I am not a doctor. I am not a microbiologist. To say that I am even any type of expert in the field of healthcare would be a blatant lie.
I have, however, worked for more than a year with a client that has a mission I’m professionally and personally passionate about. DebMed, creators and manufacturers of hand hygiene solutions for the clinical space, are working to make a real impact in the healthcare setting.
Did you know that:
These numbers are inexcusable. Furthermore, these aren’t just numbers – they are people. Dr. Manny Alvarez shares a good account of children who died at a New Orleans children’s hospital due to a fungal outbreak as recently reported in the NY Times. These stories are incredibly sad and heartbreaking.
The most rudimentary measure we can all take to protect ourselves, especially if we are in a hospital or clinic is to clean our hands. It sounds so basic, but it can be life-saving. And don’t come to me with “over-cleaning” and “alcohol-based hand sanitizer is how we got into this post-antibiotic conundrum to begin with.” There are medically fragile and immunocompromised patients in hospitals that must be protected from the spread of infection. That’s a fact. And according to The World Health Organization, healthcare worker hand hygiene compliance is at a disturbingly low 39%.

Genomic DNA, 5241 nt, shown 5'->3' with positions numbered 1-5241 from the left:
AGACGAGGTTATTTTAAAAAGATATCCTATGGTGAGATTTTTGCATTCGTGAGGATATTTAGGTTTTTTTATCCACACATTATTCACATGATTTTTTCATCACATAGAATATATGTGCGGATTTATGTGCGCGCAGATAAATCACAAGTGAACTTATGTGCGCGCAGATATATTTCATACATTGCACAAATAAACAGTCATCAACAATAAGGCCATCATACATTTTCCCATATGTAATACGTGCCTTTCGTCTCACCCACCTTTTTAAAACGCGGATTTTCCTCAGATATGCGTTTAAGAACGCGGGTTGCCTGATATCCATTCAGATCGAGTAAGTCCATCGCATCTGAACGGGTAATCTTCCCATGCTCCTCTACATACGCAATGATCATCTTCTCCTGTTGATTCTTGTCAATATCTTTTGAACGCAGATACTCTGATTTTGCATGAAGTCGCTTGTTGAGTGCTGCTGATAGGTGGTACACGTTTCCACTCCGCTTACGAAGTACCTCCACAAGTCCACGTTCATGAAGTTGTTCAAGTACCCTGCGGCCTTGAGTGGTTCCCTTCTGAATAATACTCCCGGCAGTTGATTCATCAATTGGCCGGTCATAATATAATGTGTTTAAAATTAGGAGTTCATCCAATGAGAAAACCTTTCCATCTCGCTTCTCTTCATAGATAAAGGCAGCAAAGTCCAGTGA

The systems in place now to monitor hand hygiene compliance of healthcare workers are archaic and inaccurate, and can lend to the Hawthorne Effect. In the case of the oft-used “direct observation” method, a staff member stands behind a doctor or nurse and physically checks a box on a piece of paper to say “yes, this person cleaned his or her hands.” That’s cost and time ineffective.
Also, most hospital systems use the “in-and-out” method. This means doctors and nurses wash their hands only when they enter and leave a patient’s room. What happens when they touch the patient and then the respirator next to the bed? What happens when they touch the hand rail of the bed that a visitor of the patient also touched not long ago and brought in some 2-10 million germs we carry on our hands at any given time? (It needs to be said also, no doctor or nurse goes to work deliberately intending to infect patients with deadly HAIs. They are at risk too. Let’s not demonize the incredibly busy, stretched-too-thin healthcare professionals for not cleaning their hands “frequently enough.”)
For a healthcare system that is so advanced in care and technology, how is it that lives are lost needlessly despite simple, preventative efforts such as proper hand hygiene?
This Monday marks the annual May 5, World Health Organization’s Save Lives: Clean Your Hands Day. Join me in spreading awareness about the dangers of HAIs and how the spread of these nasty bugs can be prevented. Now, go! Clean your hands. :)